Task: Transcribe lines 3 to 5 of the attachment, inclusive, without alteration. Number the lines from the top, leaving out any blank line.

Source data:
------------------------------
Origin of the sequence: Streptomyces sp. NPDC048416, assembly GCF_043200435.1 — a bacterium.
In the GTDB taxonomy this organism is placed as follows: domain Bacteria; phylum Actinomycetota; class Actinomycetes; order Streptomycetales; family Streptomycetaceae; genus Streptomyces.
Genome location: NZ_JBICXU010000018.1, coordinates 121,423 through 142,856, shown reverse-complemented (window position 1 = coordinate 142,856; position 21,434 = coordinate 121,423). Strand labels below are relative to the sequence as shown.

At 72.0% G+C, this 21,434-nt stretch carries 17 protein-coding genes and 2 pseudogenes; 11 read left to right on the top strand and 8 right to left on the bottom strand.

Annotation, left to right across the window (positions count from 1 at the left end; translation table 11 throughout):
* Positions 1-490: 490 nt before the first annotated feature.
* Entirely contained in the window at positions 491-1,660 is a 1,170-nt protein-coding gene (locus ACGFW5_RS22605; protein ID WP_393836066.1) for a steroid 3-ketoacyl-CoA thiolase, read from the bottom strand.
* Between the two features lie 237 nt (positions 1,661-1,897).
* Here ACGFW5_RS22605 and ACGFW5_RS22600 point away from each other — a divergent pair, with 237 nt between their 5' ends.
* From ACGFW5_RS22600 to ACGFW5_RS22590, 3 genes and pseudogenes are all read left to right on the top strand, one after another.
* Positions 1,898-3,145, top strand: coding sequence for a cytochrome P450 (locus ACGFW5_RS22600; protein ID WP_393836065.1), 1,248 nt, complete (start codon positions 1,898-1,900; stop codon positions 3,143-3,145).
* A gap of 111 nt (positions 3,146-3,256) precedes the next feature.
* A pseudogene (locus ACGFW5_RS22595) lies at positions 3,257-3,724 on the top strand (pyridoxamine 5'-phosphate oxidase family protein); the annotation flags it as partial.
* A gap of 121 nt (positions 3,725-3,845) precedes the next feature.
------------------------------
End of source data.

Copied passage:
Genome location: NZ_JBICXU010000018.1, coordinates 121,423 through 142,856, shown reverse-complemented (window position 1 = coordinate 142,856; position 21,434 = coordinate 121,423). Strand labels below are relative to the sequence as shown.

At 72.0% G+C, this 21,434-nt stretch carries 17 protein-coding genes and 2 pseudogenes; 11 read left to right on the top strand and 8 right to left on the bottom strand.

Annotation, left to right across the window (positions count from 1 at the left end; translation table 11 throughout):